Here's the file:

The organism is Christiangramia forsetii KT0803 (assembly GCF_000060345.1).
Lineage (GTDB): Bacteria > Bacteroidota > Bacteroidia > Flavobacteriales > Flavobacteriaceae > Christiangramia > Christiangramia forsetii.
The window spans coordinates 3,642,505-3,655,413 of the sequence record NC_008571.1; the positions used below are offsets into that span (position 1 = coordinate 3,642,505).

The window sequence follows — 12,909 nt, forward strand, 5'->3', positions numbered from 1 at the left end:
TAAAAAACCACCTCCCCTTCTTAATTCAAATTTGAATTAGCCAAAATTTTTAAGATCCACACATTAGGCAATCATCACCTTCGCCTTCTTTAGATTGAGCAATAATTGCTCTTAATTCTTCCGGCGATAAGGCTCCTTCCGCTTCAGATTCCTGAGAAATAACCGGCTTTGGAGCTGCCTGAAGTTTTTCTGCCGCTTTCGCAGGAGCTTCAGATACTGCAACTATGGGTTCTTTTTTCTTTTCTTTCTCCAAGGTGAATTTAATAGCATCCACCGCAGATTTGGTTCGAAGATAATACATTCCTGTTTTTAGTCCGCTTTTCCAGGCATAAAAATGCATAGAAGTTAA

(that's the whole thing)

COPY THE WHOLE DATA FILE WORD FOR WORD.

The organism is Christiangramia forsetii KT0803 (assembly GCF_000060345.1).
Lineage (GTDB): Bacteria > Bacteroidota > Bacteroidia > Flavobacteriales > Flavobacteriaceae > Christiangramia > Christiangramia forsetii.
The window spans coordinates 3,642,505-3,655,413 of the sequence record NC_008571.1; the positions used below are offsets into that span (position 1 = coordinate 3,642,505).

The window sequence follows — 12,909 nt, forward strand, 5'->3', positions numbered from 1 at the left end:
TAAAAAACCACCTCCCCTTCTTAATTCAAATTTGAATTAGCCAAAATTTTTAAGATCCACACATTAGGCAATCATCACCTTCGCCTTCTTTAGATTGAGCAATAATTGCTCTTAATTCTTCCGGCGATAAGGCTCCTTCCGCTTCAGATTCCTGAGAAATAACCGGCTTTGGAGCTGCCTGAAGTTTTTCTGCCGCTTTCGCAGGAGCTTCAGATACTGCAACTATGGGTTCTTTTTTCTTTTCTTTCTCCAAGGTGAATTTAATAGCATCCACCGCAGATTTGGTTCGAAGATAATACATTCCTGTTTTTAGTCCGCTTTTCCAGGCATAAAAATGCATAGAAGTTAA